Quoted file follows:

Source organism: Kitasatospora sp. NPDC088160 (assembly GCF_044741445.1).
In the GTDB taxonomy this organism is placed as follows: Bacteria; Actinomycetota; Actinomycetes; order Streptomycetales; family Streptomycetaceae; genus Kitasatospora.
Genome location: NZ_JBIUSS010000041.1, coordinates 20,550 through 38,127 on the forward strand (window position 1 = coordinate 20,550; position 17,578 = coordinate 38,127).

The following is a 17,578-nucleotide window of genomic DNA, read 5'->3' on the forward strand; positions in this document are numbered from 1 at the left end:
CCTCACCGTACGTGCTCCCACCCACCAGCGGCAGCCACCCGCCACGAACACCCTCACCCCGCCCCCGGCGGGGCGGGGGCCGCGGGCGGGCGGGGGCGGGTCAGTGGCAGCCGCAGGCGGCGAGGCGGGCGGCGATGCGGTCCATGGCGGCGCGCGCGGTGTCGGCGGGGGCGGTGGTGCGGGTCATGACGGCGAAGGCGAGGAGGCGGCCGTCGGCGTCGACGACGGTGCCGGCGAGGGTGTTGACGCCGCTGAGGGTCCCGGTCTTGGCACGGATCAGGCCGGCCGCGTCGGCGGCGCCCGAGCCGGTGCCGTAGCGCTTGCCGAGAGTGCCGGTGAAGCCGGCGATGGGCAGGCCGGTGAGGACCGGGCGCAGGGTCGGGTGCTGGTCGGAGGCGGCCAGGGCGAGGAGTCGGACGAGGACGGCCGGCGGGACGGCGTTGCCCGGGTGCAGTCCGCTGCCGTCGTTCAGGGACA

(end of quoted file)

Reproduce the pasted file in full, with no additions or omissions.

Source organism: Kitasatospora sp. NPDC088160 (assembly GCF_044741445.1).
In the GTDB taxonomy this organism is placed as follows: Bacteria; Actinomycetota; Actinomycetes; order Streptomycetales; family Streptomycetaceae; genus Kitasatospora.
Genome location: NZ_JBIUSS010000041.1, coordinates 20,550 through 38,127 on the forward strand (window position 1 = coordinate 20,550; position 17,578 = coordinate 38,127).

The following is a 17,578-nucleotide window of genomic DNA, read 5'->3' on the forward strand; positions in this document are numbered from 1 at the left end:
CCTCACCGTACGTGCTCCCACCCACCAGCGGCAGCCACCCGCCACGAACACCCTCACCCCGCCCCCGGCGGGGCGGGGGCCGCGGGCGGGCGGGGGCGGGTCAGTGGCAGCCGCAGGCGGCGAGGCGGGCGGCGATGCGGTCCATGGCGGCGCGCGCGGTGTCGGCGGGGGCGGTGGTGCGGGTCATGACGGCGAAGGCGAGGAGGCGGCCGTCGGCGTCGACGACGGTGCCGGCGAGGGTGTTGACGCCGCTGAGGGTCCCGGTCTTGGCACGGATCAGGCCGGCCGCGTCGGCGGCGCCCGAGCCGGTGCCGTAGCGCTTGCCGAGAGTGCCGGTGAAGCCGGCGATGGGCAGGCCGGTGAGGACCGGGCGCAGGGTCGGGTGCTGGTCGGAGGCGGCCAGGGCGAGGAGTCGGACGAGGACGGCCGGCGGGACGGCGTTGCCCGGGTGCAGTCCGCTGCCGTCGTTCAGGGACA